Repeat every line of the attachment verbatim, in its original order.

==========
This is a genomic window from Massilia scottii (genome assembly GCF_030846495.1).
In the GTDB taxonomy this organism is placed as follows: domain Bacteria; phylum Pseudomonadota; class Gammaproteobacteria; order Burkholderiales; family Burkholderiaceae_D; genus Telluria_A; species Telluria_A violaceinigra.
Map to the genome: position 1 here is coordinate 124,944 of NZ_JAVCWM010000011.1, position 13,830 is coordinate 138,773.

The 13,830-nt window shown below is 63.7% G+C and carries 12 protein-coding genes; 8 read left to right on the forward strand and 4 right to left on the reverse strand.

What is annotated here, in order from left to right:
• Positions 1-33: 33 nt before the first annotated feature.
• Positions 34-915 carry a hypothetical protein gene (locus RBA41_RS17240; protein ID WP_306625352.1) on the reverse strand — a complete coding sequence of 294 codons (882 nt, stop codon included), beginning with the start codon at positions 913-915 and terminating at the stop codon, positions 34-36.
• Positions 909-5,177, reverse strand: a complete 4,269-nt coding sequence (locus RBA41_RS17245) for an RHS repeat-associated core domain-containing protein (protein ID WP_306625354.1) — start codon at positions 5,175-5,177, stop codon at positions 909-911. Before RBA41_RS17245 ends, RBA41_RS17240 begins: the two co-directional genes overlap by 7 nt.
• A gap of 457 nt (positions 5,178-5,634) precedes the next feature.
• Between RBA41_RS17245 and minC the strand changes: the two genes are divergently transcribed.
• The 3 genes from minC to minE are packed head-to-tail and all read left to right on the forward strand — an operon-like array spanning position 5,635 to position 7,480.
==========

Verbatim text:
This is a genomic window from Massilia scottii (genome assembly GCF_030846495.1).
In the GTDB taxonomy this organism is placed as follows: domain Bacteria; phylum Pseudomonadota; class Gammaproteobacteria; order Burkholderiales; family Burkholderiaceae_D; genus Telluria_A; species Telluria_A violaceinigra.
Map to the genome: position 1 here is coordinate 124,944 of NZ_JAVCWM010000011.1, position 13,830 is coordinate 138,773.

The 13,830-nt window shown below is 63.7% G+C and carries 12 protein-coding genes; 8 read left to right on the forward strand and 4 right to left on the reverse strand.

What is annotated here, in order from left to right:
• Positions 1-33: 33 nt before the first annotated feature.
• Positions 34-915 carry a hypothetical protein gene (locus RBA41_RS17240; protein ID WP_306625352.1) on the reverse strand — a complete coding sequence of 294 codons (882 nt, stop codon included), beginning with the start codon at positions 913-915 and terminating at the stop codon, positions 34-36.
• Positions 909-5,177, reverse strand: a complete 4,269-nt coding sequence (locus RBA41_RS17245) for an RHS repeat-associated core domain-containing protein (protein ID WP_306625354.1) — start codon at positions 5,175-5,177, stop codon at positions 909-911. Before RBA41_RS17245 ends, RBA41_RS17240 begins: the two co-directional genes overlap by 7 nt.
• A gap of 457 nt (positions 5,178-5,634) precedes the next feature.
• Between RBA41_RS17245 and minC the strand changes: the two genes are divergently transcribed.
• The 3 genes from minC to minE are packed head-to-tail and all read left to right on the forward strand — an operon-like array spanning position 5,635 to position 7,480.